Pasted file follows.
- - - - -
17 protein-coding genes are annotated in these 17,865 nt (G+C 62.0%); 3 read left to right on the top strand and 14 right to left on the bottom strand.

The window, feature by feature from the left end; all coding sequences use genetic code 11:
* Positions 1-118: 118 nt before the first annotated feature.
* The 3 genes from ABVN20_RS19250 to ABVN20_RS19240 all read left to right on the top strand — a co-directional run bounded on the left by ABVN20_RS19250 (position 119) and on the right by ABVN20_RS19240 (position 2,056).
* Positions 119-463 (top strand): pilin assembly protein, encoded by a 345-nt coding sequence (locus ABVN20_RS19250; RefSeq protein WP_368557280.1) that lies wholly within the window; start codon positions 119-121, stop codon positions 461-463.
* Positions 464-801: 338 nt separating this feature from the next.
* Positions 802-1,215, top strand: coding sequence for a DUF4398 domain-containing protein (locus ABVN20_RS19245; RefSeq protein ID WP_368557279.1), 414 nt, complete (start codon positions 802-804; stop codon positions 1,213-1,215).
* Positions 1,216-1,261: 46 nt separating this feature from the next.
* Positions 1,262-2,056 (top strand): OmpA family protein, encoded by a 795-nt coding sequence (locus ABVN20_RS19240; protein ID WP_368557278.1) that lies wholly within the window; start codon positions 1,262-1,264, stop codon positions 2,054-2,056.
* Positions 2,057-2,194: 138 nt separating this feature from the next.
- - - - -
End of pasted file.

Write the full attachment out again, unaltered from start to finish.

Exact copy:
17 protein-coding genes are annotated in these 17,865 nt (G+C 62.0%); 3 read left to right on the top strand and 14 right to left on the bottom strand.

The window, feature by feature from the left end; all coding sequences use genetic code 11:
* Positions 1-118: 118 nt before the first annotated feature.
* The 3 genes from ABVN20_RS19250 to ABVN20_RS19240 all read left to right on the top strand — a co-directional run bounded on the left by ABVN20_RS19250 (position 119) and on the right by ABVN20_RS19240 (position 2,056).
* Positions 119-463 (top strand): pilin assembly protein, encoded by a 345-nt coding sequence (locus ABVN20_RS19250; RefSeq protein WP_368557280.1) that lies wholly within the window; start codon positions 119-121, stop codon positions 461-463.
* Positions 464-801: 338 nt separating this feature from the next.
* Positions 802-1,215, top strand: coding sequence for a DUF4398 domain-containing protein (locus ABVN20_RS19245; RefSeq protein ID WP_368557279.1), 414 nt, complete (start codon positions 802-804; stop codon positions 1,213-1,215).
* Positions 1,216-1,261: 46 nt separating this feature from the next.
* Positions 1,262-2,056 (top strand): OmpA family protein, encoded by a 795-nt coding sequence (locus ABVN20_RS19240; protein ID WP_368557278.1) that lies wholly within the window; start codon positions 1,262-1,264, stop codon positions 2,054-2,056.
* Positions 2,057-2,194: 138 nt separating this feature from the next.